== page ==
• Ryan Hope

'The Runaround' by Wild Child: Encapsulating the Highs and Lows of Tumultuous Love


The Runaround, Wild Child’s sophomore project, sees the duo expand their uniquely home-grown style of indie-folk into a new era of radio-ready hooks bound by sleeker, more stylistic production. Held down previously by low-budget production on their debut Pillow Talk, here the band’s award-winning artistic vision of stripped-back and organic folk is explored with greater professionalism whilst remaining fiercely independent.

Compared to the duo’s previous work, The Runaround’s mixing is notably superior. Wild Child’s defining lo-fi aesthetic is present here but significantly improved; unlike in their previous LP where a particular amateurish quality bled through, with harsh clipping frequently finding its way through the mixing process that made some songs mostly unlistenable. Instances of clumsy mixing are almost absent throughout this project, making for a significantly greater listening experience than what I had initially expected from a follow up album. Production also sees a notable uptick in quality, with a more cohesive direction that strings the tracks together neatly into a consistent group of songs clearly presented in a narrative fashion.

The opener and title track ‘The Runaround’ serves as an introduction to the turbulent relationship the project seems to embody. Its high energy and high emotional stakes are heightened through bouncy piano passages and crashing percussion; Wilson’s vocal performance is impressive and the instrumentation sets the tone perfectly for the coming volatility of songs like ‘Victim to Charm’ and the insanely catchy ‘Crazy Bird’ (that unforgettable whistled melody). The first leg of the record is exemplary of incredible songwriting paired with elegant, yet still admirably homegrown, production that is iconically Wild Child.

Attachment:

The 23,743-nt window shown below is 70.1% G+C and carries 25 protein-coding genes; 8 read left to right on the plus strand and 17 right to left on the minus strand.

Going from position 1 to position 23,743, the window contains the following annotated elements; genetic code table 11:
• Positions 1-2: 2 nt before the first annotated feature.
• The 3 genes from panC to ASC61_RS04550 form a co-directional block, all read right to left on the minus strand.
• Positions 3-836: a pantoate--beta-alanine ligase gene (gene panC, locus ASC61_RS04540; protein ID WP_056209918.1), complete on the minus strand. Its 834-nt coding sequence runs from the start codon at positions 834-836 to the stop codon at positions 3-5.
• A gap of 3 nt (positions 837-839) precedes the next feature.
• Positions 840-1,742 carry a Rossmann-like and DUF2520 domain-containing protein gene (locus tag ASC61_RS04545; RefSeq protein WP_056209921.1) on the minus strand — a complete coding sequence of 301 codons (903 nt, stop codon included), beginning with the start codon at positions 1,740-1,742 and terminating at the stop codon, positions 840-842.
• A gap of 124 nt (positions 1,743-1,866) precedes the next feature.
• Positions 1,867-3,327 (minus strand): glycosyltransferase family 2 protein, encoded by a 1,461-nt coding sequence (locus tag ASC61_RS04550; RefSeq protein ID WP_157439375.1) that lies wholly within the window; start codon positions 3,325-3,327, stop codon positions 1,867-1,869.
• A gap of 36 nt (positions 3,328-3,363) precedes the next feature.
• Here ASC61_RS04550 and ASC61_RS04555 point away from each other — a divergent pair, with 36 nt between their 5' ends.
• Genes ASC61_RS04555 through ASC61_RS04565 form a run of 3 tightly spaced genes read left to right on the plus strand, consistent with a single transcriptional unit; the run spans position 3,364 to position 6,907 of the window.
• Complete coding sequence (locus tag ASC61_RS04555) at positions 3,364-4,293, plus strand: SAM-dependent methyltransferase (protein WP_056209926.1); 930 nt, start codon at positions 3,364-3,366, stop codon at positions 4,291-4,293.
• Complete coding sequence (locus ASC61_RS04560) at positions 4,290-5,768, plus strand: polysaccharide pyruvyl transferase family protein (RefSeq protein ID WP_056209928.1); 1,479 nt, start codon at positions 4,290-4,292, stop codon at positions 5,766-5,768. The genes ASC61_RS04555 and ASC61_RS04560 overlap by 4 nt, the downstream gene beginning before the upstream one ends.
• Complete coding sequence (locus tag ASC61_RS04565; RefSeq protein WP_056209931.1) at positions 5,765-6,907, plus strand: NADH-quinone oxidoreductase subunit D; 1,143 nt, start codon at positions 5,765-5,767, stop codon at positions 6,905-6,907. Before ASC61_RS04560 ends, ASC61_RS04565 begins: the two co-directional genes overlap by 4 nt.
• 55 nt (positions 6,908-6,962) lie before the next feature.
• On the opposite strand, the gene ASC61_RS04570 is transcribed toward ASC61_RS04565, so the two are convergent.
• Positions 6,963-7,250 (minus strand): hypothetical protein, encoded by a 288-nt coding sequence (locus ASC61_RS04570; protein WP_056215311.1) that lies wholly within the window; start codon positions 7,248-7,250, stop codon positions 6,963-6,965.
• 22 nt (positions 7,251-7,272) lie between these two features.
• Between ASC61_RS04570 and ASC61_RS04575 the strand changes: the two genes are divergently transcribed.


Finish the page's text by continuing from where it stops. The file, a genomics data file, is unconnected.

At times the LP’s cohesion risks sounding ‘same’y and monotonous, with the instrumentation only occasionally varying beyond a baritone ukulele, piano, and a string section. Despite the instrumental limitations, it never fails to contort its sonic direction in someway to keep things fresh, often through the duo’s creative and eccentric lyricism or obscure production choices. Admittedly, a lull does hits roughly midway through the tracklist, with a series of low-energy, acoustic ballads that amalgamate unsatisfyingly into a blur of seemingly indifferent concepts. Tracks like ‘Anna Maria’, ‘Here Now’, and ‘This Place’ all stand individually as luscious examples acoustic balladry that would be much better served if spaced out evenly among the tracklist, instead they are resolved to draining the pace of the record to a grinding halt.

Regardless of the hiccup in pacing, the creative duo manage to craft a solid ending to the record, with the last leg featuring distinctly mellow production on 'Rillo Talk’ and the upbeat number ‘Living Tree’ more akin to the earlier tracks on the LP. The closing song, ‘Left Behind’, is a sombre reflection on the eventualities of life, and an ode to the idea that change is natural - “we were born to change our minds”. The message and its lyricism is powerful, and is a perfect closer for an album so indecisive, much like the relationship it’s representing. Wild Child perfectly encapsulate the tumultuous highs and lows of love, through gripping melodic hooks and earnest songwriting - it’s honest and open, unafraid to show the realities of modern partnership; and its entirely worth your time.